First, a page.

Mengenal Reciprocal Rule

Get to Know the Reciprocal Rule

Usually when you hold the camera it cannot be completely still and stable. Your body can sway and you may not be aware of it, causing the photos you take to be blurry. Now with the reciprocal rule, you can overcome this by ensuring that the camera's shutter speed is at least the inverse of the lens focal length. For example, if you shoot with a full frame camera at a focal length of 80mm, the shutter speed must be set to a minimum of 1/80 second. If you use a zoom lens and use a focal length of 400mm, then your shutter speed will be at least 1/400 second.

Using a fast shutter speed can reduce camera shake because the longer the focal length, the greater the potential for camera shake.


The red line indicates potential camera shake. We can see that the greater the focal length, the wider the red line, which means the potential for camera shake is greater.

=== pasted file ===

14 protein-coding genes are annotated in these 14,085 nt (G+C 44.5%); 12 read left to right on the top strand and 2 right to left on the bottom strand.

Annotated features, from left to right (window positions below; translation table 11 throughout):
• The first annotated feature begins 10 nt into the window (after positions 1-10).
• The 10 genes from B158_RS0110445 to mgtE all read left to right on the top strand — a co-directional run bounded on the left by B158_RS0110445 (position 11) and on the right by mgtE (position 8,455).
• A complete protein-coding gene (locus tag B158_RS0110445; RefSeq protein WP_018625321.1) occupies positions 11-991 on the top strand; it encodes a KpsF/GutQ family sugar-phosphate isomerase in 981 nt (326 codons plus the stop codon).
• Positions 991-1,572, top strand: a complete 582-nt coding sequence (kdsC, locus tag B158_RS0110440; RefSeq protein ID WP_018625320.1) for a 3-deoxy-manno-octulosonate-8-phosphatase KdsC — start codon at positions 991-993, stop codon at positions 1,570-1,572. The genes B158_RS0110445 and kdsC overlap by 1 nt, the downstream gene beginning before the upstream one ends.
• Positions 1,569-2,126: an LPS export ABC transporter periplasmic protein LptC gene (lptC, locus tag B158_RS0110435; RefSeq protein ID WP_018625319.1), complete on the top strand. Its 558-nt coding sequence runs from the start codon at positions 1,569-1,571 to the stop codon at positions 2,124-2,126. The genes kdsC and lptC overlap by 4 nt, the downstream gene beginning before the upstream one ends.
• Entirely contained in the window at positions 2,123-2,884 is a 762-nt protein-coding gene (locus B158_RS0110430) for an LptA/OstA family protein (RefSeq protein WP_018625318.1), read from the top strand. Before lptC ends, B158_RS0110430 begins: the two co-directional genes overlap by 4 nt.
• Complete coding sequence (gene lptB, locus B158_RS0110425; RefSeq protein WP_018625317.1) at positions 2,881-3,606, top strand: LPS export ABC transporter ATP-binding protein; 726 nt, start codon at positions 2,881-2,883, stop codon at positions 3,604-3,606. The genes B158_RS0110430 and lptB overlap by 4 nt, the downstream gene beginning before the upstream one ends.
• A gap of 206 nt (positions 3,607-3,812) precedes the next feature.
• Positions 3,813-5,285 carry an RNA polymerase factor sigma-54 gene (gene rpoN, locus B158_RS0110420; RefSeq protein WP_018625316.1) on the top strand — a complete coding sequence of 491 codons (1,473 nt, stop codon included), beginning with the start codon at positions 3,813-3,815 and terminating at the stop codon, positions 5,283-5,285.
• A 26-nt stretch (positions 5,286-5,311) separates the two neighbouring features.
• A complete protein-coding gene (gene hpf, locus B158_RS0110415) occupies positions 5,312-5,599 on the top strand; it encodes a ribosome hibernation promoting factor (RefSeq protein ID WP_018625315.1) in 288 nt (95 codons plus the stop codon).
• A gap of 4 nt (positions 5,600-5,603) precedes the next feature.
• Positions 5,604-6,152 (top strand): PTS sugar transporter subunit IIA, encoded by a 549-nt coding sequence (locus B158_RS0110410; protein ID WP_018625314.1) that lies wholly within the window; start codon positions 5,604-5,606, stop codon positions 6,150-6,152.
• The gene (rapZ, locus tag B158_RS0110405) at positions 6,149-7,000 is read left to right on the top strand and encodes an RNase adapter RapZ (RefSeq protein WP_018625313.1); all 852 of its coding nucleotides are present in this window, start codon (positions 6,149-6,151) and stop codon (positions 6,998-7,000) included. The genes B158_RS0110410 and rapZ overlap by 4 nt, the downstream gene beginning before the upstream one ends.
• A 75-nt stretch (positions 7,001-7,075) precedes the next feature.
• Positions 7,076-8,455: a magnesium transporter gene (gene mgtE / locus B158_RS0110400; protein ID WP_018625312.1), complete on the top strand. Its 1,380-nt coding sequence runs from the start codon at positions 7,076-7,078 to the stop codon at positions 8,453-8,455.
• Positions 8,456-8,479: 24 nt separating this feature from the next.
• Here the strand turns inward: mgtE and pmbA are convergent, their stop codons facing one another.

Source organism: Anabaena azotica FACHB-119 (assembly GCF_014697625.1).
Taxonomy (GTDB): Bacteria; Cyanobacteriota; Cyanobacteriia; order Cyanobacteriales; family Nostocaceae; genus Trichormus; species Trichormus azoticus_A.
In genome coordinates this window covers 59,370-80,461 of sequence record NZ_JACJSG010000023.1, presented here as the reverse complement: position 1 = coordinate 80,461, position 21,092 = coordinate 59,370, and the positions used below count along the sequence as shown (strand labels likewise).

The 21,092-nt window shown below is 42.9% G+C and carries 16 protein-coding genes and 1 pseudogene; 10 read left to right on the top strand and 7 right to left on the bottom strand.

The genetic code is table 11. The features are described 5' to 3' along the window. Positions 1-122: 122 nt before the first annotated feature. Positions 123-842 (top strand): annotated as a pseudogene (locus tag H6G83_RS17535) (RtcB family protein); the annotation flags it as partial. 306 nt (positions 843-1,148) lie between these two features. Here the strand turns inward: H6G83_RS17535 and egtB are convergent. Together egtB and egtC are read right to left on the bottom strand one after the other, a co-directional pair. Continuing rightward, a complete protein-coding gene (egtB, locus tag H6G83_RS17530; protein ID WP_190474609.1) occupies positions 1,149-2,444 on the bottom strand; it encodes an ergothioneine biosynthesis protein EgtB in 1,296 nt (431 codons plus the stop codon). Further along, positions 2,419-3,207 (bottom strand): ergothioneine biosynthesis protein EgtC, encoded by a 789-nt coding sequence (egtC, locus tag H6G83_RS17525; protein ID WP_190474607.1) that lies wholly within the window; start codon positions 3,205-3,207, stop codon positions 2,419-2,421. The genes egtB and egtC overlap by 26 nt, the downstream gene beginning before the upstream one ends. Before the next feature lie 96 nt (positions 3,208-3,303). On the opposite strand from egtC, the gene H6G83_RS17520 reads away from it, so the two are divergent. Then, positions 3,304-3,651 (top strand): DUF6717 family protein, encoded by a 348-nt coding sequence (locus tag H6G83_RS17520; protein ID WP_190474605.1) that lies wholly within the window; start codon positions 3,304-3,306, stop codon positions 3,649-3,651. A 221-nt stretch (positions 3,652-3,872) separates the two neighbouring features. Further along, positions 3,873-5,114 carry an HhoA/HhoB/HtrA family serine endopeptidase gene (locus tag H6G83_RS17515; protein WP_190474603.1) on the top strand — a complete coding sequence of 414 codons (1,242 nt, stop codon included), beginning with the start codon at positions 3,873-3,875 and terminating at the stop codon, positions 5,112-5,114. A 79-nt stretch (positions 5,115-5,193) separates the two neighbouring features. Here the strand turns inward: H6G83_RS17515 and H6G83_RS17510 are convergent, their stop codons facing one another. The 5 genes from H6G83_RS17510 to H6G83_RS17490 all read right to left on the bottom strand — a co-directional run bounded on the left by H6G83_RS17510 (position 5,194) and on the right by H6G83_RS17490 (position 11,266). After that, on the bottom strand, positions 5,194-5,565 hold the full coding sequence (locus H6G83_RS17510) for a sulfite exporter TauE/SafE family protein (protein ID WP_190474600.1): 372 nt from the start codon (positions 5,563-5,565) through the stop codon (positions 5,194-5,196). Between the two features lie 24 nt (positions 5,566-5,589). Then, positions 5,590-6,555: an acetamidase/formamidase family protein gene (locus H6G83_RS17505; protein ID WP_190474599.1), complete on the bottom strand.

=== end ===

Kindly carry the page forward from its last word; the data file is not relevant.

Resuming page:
Please remember that if you use a camera with a smaller sensor, for example an APSC camera, you have to calculate the effective focal length, known as the equivalent field of view, by multiplying the focal length x crop factor. For example, if you use an 80-400mm lens on a camera with a crop factor of 1.5x, if you use a focal length of 400mm then the minimum shutter speed must be 1/600 second. (400 x 1.5 = 600).

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